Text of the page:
BM Will Contribute $3 Billion to Central America

To address the economic crisis that affects the region, the World Bank will contribute $3 billion this year.

Friday, February 13, 2009

Diariolasamericas.com publishes in its website: "The Bank will contribute ´$3 billion for Central America´ as part of the contingency aid to address the effects of the crisis in these countries that are so dependent on trade with the United States,´ said Cox."

More on this topic

Region Takes Measures Against Global Crisis

February 2012

Central America and the Dominican Republic have agreed together to ensure financial liquidity, create mechanisms for monitoring risk management and financial systems, as well as taking measures against the effects of the euro zone crisis and the weakness of U.S.

Carlos Acevedo, president of the Central Reserve Bank of El Salvador, told Prensalibre.com that "we are preparing a regional financial system and shielding mechanisms."

Fitch: The worse part of the crisis has still not arrived to El Salvador

February 2009

Fitch warns that credit restrictions will stop private investment and, with that, economic activity will decline.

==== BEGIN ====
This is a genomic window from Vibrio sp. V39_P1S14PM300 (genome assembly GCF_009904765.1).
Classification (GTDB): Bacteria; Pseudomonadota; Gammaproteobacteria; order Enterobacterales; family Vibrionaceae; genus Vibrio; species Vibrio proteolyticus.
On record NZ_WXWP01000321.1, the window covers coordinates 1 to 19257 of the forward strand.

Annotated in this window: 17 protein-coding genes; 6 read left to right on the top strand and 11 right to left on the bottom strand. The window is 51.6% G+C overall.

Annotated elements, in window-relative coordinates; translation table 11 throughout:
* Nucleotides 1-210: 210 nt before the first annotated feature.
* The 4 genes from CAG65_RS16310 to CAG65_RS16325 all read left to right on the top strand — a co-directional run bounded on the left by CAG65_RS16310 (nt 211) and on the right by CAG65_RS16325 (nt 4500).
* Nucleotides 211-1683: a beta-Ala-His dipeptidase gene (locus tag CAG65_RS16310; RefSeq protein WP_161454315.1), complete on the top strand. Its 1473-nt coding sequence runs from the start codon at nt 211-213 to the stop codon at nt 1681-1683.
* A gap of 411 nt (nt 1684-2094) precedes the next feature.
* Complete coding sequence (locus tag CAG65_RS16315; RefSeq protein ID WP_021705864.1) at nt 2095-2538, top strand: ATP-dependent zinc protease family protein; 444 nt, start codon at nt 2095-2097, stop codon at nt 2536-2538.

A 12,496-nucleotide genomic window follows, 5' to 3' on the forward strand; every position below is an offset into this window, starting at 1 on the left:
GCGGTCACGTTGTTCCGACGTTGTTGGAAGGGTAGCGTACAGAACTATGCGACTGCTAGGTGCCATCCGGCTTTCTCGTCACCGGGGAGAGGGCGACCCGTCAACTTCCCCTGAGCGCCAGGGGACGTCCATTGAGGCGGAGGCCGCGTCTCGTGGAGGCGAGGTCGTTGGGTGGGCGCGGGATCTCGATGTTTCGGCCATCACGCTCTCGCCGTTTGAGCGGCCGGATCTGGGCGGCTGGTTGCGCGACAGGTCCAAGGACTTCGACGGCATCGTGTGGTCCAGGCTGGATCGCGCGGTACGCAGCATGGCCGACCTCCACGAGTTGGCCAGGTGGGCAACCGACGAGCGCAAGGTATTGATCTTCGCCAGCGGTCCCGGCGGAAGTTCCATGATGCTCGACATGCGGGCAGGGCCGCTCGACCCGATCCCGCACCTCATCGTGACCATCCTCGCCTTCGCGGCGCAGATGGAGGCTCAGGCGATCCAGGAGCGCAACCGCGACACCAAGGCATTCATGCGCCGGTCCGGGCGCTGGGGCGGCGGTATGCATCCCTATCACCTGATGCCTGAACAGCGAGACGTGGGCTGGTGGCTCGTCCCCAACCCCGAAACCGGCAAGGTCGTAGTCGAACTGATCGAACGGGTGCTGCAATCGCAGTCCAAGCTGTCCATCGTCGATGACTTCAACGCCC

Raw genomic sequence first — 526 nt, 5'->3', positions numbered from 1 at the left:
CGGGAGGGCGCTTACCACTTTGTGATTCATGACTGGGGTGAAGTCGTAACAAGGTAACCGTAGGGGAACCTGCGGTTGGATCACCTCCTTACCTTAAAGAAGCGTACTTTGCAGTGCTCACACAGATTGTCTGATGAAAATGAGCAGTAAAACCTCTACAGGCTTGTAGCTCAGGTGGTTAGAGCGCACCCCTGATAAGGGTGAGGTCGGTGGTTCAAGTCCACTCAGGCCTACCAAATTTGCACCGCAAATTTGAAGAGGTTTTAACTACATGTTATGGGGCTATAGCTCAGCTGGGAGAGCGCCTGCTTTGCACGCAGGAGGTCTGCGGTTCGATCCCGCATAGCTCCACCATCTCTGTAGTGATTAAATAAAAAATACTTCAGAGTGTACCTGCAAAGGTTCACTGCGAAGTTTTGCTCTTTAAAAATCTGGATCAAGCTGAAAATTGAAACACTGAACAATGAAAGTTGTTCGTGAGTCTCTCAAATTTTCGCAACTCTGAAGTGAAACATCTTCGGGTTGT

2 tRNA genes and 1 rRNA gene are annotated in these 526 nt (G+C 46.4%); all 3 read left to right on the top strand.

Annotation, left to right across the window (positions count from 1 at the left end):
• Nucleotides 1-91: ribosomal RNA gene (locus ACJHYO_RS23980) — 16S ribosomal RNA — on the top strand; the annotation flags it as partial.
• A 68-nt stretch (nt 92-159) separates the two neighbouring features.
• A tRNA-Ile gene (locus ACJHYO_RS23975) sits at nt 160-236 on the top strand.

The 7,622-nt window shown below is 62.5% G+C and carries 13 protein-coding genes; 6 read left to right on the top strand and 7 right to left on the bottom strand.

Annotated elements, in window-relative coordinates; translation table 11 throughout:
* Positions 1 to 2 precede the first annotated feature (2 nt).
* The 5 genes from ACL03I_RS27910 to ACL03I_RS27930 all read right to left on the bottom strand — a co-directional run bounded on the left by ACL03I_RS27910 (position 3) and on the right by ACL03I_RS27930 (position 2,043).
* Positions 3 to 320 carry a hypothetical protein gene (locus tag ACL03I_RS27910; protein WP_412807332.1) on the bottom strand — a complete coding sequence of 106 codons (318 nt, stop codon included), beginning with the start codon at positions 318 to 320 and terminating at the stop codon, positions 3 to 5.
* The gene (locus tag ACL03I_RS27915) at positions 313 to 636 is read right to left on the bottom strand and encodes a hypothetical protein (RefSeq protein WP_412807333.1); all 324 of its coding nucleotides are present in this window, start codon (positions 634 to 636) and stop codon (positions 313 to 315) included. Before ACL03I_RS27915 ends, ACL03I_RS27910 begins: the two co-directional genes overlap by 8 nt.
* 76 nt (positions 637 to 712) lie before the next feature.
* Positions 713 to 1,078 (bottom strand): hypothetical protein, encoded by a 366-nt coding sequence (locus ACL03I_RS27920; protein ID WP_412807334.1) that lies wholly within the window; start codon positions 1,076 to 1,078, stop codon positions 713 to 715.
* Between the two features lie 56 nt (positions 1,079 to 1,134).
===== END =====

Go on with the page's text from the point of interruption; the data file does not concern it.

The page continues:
Elsalvador.com publishes in its website: "The executive director of the risk assessors, Fitch Ratings, Mauricio Choussy, calculated that the crisis will have a transfer delay of some three quarters from the United States to the Central American region, a forecast that was confirmed by the former minister of the Salvadorian Economy, Yolanda de Gavidia, ´I believe that El Salvador has not yet felt the worse part and my perception is that it is going to be in the upcoming second semester that we are going to feel it,´ she affirmed."

El Salvador will need more international loans

February 2009

No matter who wins the elections, the country will need to resort to international loans to face the crisis.

The Central American Institute of Fiscal Studies (Icefi), will elaborate an analysis of the consequences of the financial crisis in the region, focusing on 4 of the main ways for the crisis to spread: remittances, commerce, tourism and foreign direct investment.

Anticrisis plant presented in Costa Rica

January 2009

The Government of Costa Rica is putting emphasis on social spending and investment in public works as measures to deal with the contraction of the economy.

Labor flexibility, expansion of unemployment benefits, adjustment of rates for credit at state banks, the reduction of work hours, increase in pension benefits, are some of the measures announced in the "Plan Escudo" (Shield Plan).

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